Episode 89-The Crimes of Henry Louis Wallace

In the early 1990s, a string of rapes and murders occurred in East Charlotte. Because the killer used different methods and cleaned up crime scenes, investigators had no idea the murders were connected until he escalated and got sloppy, stealing items from the victims, and leaving evidence behind. Community members became convinced the murders went unsolved because they involved working class Black women, many of whom were young mothers. But when the suspect was arrested, friends and family were devastated to learn it was a person they had known and trusted all along, someone who blended into their community and took advantage of the kindness of others.

A few years ago I saw a trailer for an Investigation Discovery documentary called “Bad Henry.” When I watched it, I was surprised to learn it was about a serial killer from Charlotte named Henry Louis Wallace I had not previously heard of. This man murdered eleven Black females in North and South Carolina between 1990 and 1994, during the time period I was in high school in Western North Carolina.

What was Charlotte like in the 1990s? It was experiencing a surge of growth in the job market, with 14,000 new jobs created in 1994, while also earning recognition as the third largest banking center in the United States. But alongside economic growth, in 1993, Charlotte Mecklenburg experienced more than 9,000 instances of violent crime, with 87 murders, 350 rapes, 2, 713 robberies, and 5,952 assaults, according to a comprehensive report on this case written by Joseph Geringer.

But despite the industry growth in Charlotte at the time, the Charlotte-Mecklenburg Police Department was not equipped or prepared for the onslaught of vicious crimes brought on by a serial killer. In the mid-1990s, the department only had seven full-time investigators employed. That number has more than tripled since then. The crimes of Henry Louis Wallace varied in modus operandi, with him often cleaning up the murder scenes, and because different investigators were assigned to each one, the cases went unlinked for some time. The other thing that baffled investigators is that the crimes did not seem random, for example, in the cases of the women murdered in their homes and with their children present, there were no signs of forced entry. It seems the victims knew who their murderer was and even trusted him. So did their families—in one case, Wallace consoled the mother of one of his victims and attended the funerals of others.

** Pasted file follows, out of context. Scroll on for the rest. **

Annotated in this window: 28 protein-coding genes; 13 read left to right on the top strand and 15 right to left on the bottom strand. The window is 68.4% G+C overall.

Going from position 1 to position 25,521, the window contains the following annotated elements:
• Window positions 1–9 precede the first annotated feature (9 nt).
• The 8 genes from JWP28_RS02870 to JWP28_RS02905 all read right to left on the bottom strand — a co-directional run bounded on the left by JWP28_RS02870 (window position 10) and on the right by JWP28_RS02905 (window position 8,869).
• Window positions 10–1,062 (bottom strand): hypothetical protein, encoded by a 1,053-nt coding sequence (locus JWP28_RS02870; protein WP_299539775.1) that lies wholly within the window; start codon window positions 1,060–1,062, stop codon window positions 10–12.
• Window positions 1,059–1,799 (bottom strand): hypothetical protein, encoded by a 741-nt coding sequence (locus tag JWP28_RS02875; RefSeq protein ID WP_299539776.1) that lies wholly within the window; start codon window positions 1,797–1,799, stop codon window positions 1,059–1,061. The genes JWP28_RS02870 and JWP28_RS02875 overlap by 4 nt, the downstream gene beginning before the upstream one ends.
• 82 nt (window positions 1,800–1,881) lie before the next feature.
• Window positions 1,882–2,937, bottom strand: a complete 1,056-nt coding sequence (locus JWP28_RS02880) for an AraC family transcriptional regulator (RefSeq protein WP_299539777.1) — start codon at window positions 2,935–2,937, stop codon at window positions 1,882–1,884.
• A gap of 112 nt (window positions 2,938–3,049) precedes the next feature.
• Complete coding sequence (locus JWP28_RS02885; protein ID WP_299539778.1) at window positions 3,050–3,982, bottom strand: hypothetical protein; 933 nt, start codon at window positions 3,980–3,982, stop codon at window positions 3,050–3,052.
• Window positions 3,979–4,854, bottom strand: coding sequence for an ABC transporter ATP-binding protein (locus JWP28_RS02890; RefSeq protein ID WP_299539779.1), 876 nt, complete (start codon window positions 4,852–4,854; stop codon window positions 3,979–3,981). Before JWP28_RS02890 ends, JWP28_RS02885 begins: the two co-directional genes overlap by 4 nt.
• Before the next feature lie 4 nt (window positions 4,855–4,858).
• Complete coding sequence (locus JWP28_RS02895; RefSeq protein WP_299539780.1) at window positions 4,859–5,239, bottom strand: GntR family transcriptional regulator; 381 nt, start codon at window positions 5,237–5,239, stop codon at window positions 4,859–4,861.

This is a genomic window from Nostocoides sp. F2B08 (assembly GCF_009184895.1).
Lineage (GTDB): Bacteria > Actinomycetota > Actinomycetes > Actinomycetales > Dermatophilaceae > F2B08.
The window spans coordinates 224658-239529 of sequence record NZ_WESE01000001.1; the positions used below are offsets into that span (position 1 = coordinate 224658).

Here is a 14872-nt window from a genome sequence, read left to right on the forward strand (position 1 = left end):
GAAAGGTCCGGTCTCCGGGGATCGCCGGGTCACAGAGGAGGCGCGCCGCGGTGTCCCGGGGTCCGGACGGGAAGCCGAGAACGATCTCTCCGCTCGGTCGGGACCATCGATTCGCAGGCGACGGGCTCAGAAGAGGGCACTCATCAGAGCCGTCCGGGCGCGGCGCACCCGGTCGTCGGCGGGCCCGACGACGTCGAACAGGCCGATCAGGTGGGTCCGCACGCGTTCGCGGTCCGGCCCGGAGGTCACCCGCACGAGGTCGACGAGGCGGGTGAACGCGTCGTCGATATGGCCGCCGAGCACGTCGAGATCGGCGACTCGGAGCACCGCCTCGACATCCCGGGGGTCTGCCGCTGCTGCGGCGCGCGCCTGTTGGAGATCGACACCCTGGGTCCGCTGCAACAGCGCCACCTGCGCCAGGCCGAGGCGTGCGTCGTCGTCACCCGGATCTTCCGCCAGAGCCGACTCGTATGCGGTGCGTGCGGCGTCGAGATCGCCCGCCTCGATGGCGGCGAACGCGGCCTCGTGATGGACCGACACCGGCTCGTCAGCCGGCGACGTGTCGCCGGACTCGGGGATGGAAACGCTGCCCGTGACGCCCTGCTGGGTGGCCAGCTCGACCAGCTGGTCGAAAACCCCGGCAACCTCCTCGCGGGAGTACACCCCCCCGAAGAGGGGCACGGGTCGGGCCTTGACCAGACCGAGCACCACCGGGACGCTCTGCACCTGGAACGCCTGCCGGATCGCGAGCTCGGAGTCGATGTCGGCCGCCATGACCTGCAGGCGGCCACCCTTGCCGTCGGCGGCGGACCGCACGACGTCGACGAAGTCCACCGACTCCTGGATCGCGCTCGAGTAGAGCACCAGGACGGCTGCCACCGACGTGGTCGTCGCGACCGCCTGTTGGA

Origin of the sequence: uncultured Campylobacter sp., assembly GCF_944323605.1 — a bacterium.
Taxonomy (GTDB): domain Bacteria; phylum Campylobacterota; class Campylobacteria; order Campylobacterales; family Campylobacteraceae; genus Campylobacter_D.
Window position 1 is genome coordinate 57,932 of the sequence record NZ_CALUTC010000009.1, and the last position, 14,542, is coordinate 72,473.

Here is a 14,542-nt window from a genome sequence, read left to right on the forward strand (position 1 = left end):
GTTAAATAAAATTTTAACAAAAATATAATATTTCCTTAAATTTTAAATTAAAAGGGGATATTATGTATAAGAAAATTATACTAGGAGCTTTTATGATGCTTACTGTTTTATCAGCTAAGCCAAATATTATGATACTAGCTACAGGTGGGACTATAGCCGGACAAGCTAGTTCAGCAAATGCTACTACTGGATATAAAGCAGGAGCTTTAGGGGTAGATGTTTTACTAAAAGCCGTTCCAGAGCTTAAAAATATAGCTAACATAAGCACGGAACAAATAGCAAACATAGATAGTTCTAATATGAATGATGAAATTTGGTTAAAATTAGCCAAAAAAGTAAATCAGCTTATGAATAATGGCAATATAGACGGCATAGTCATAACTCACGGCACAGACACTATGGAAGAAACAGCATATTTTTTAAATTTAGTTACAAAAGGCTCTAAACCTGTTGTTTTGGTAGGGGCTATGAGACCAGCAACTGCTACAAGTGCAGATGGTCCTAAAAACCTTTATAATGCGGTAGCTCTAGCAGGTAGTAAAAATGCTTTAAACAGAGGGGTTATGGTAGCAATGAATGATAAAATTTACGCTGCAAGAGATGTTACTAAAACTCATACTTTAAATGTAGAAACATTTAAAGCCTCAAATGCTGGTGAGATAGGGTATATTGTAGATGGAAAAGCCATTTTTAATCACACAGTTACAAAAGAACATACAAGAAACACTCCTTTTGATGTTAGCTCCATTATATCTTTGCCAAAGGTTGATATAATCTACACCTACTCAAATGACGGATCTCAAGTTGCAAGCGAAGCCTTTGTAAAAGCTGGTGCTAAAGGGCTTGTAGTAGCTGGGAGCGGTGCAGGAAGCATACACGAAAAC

The department did eventually seek help from the F.B.I. in early 1994. But when Henry Louis Wallace was arrested, he did not match the profile of the serial killer the F.B.I. was looking for, because they believed most serial killers were white men who killed strangers. Wallace was a black man who was connected to each of the victims, in fact, many of them had dated him or called him a friend.

The Victims

First, I’d like to start with an overview of the victims and circumstances in which they were found. Later I’ll get into these in more detail because Wallace shared a lot with police during his confession in March of 1994.

  • In  March of 1990, an 18-year-old high school student in Barnwell, South Carolina was murdered and left in a local pond. Her body was found on April 1.
  • In May of 1992, 33-year-old Sharon Nance, whose family said she had fallen on hard times and become addicted to drugs, was found murdered near Rozelles Ferry Road in Charlotte. Her body was discovered on May 27 of that year.
  • In June of 1992, 20-year-old Caroline Love went missing from the apartment she shared with her roommate Sadie McKnight. Her boss at the Bojangles on Central Avenue became concerned when she didn’t show up for work and alerted her family.
  • On February 19, 1993, 20-year-old Central Piedmont Community College student Shawna Hawk was discovered deceased in the bathtub of the home she shared with her mother. She had been raped and strangled before being put in the water.
  • On June 22, 1993, 24-year-old Audrey Spain was found raped and murdered in her home. Her cause of death was strangulation.
  • On August 10, 1993, firefighters responded to a fire at the apartment complex of Valencia Jumper, a 21-year-old computer science major at Johnson C. Smith University. It appeared she had left a pot of boiling water on the stove and fallen asleep, but she was later determined to be the victim of a homicide.
  • On September 14, 1993, 20-year-old Michelle Stinson, a college student at Central Piedmont Community College and mother of two sons, was raped, strangled, and stabbed to death in her home. Her two young sons were present at the time of her murder.
  • On February 20, 1994, 25-year-old Vanessa Mack was strangled in her West Charlotte apartment. Her four-month-old infant daughter was left alive on the couch during the attack.
  • On March 9, 1994, 24-year-old Betty Baucom was raped and strangled in her apartment, which was also burglarized. Baucom’s car was stolen that night after the murder.
  • Later on the evening of March 9, Brandi Henderson, who lived in the same apartment complex as Betty Baucom, was raped and strangled. Her 10-month-old infant son was also home at the time, and he was found with a towel wrapped around his neck. The child survived the attack.
  • On March 12, 1994, 35-year-old Debra Ann Slaughter was raped and stabbed in her home.

It was after Betty Baucom’s murder that police felt like the killer had gotten sloppy and made a series of errors that would help lead to his identity. He had stolen Baucom’s television and VCR, so they dispatched officers to check at local pawn shops for the items. Her aqua-colored Nissan Pulsar was also missing, so put out an alert to look for the car. Less than 24 hours later, Brandi Henderson’s boyfriend Verness “Squeaky” Woods, had found her body and their infant, who was still alive in the apartment. It was clear that Charlotte had a killer on its hands that was escalating in behavior.

When Sergeant Gary McFadden, who is now the Sheriff of Mecklenburg County, met with the squad early the next morning to assess the details of the crimes and compare notes, they discovered that Betty Baucom and Brandi Henderson did not appear to know one another, despite living in the same complex. However, when they interviewed the friends and family of all the victims they knew about up to that point and looked through the lists of acquaintances for the women, one name appeared frequently . . . 28-year-old Henry Wallace.